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09 September 2014

Overcoming the fear of public speaking

There’s no doubt that fear of public speaking — or ‘glossophobia’, to use its technical term — is extremely common. Some estimate that as many as 75 percent of us experience this at some time in our lives.

I’ll readily admit that I’m no stranger to this phenomenon. Shaky hands, shortness of breath, anxiety: I’ve been there and felt it all.

Several years ago, I was asked to make a series of public addresses. To my great surprise, in doing this I experienced a public speaking ‘eureka moment’.

I’d been asked to speak to a group of retirement village residents during their weekly trip to the public library. I knew my content intimately, I’d met the group organiser, I was presenting in a familiar environment. But still I was racked with nerves.

My time to speak arrived. I cast my eyes over the audience: they seemed a kindly bunch, but would they like what I had to say? Would they ask difficult questions? Would they laugh at me if I made a mistake?

I cleared my throat and got started. Everything seemed to be going to plan until… someone started to snore!

I was mortified — I’d bored my audience to sleep (or so it felt)! My immediate impulse was to run out of the library and leave town. But then I saw the expectant faces of those still awake — I couldn’t let them down. They may also have been sleepy but their faces showed an eagerness to continue.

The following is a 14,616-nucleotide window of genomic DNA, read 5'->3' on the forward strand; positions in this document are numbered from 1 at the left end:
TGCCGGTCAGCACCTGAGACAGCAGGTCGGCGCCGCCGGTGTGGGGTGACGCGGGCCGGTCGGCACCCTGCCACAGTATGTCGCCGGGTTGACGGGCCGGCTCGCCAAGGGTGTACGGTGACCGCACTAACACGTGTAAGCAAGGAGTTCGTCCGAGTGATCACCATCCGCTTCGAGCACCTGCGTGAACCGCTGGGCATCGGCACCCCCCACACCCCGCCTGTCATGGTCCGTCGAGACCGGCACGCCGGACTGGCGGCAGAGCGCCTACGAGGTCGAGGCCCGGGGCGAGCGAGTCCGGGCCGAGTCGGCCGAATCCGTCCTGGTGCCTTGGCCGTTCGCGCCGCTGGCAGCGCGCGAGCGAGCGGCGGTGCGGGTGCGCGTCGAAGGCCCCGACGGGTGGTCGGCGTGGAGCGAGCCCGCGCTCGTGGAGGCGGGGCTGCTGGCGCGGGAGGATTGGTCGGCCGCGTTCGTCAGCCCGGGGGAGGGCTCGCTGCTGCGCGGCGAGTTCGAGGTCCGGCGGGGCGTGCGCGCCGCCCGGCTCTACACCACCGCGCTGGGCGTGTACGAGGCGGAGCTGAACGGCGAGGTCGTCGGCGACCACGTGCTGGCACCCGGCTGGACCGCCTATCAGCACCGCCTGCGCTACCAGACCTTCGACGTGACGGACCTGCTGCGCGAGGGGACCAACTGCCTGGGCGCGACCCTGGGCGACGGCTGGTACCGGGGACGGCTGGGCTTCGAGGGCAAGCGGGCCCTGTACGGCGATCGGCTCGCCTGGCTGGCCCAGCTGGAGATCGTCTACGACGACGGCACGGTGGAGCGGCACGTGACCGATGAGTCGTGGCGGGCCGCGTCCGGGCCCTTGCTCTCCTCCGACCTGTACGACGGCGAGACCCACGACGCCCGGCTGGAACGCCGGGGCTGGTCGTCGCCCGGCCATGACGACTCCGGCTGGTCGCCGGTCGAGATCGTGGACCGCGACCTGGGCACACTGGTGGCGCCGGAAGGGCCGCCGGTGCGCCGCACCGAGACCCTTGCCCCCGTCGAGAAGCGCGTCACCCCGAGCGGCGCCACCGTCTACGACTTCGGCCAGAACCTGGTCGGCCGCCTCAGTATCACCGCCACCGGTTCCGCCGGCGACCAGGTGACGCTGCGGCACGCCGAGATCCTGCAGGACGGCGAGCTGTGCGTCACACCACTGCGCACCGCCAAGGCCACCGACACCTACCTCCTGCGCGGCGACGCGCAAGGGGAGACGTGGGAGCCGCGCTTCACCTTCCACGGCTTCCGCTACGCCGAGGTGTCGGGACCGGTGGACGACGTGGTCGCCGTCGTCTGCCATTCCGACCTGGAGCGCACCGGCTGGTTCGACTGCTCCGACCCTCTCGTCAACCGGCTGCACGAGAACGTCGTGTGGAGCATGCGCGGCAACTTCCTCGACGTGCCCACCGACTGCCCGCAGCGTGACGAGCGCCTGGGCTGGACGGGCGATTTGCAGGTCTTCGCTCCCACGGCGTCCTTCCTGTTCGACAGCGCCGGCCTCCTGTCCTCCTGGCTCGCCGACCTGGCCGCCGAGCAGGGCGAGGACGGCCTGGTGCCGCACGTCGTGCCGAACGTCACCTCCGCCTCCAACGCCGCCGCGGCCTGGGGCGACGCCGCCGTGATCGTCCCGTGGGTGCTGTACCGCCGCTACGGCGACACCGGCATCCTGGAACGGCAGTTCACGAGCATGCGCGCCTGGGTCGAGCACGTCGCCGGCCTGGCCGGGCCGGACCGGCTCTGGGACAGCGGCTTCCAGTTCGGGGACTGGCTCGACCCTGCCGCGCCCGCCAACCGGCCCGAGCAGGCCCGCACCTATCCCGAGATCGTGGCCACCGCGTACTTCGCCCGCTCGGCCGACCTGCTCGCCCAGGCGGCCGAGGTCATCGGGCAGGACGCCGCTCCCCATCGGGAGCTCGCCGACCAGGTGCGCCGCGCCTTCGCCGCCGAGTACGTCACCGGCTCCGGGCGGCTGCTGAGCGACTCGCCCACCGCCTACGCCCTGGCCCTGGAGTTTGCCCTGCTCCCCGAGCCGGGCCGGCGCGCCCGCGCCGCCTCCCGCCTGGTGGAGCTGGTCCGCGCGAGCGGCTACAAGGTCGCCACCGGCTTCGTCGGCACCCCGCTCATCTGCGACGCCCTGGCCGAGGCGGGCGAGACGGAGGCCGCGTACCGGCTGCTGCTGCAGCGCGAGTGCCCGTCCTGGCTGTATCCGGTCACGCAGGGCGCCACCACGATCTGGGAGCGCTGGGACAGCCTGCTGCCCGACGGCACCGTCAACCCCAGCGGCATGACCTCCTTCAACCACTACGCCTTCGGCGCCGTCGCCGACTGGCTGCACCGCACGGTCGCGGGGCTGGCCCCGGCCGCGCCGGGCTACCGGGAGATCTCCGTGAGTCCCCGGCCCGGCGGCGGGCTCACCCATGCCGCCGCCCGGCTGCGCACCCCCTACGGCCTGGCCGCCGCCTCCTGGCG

I suddenly realised that this was not about who delivered the speech — it was about what I had to say. My only failure up to that point had been to forget the nature of my audience.

I took a deep breath and carried on (although I did shorten the length of the address).

At the end of the speech, my listeners applauded with terrific enthusiasm, some nudging their snoring neighbours awake to join in the thanks. I felt an immense sense of achievement: I’d overcome an unexpected hurdle and ended up with happy listeners.

My ‘eureka moment’ was when I realised I’d taken myself too seriously and forgotten about the unique nature of my audience. I now use the lessons I’ve learned, combined with a number of coping techniques, to overcome my fears — and I even enjoy myself in the process!

Some of my colleagues at Write have shared how they overcome anxiety before a speech or presentation. Here are a few tips of my own.

Remember that:
* people are there for the content of your presentation, not to see you personally
* everyone makes mistakes
* it’s okay not to have answers sometimes
* public speaking can be fun!
Most importantly, be prepared and know your content well.

Find out about our speaking and presenting workshops.

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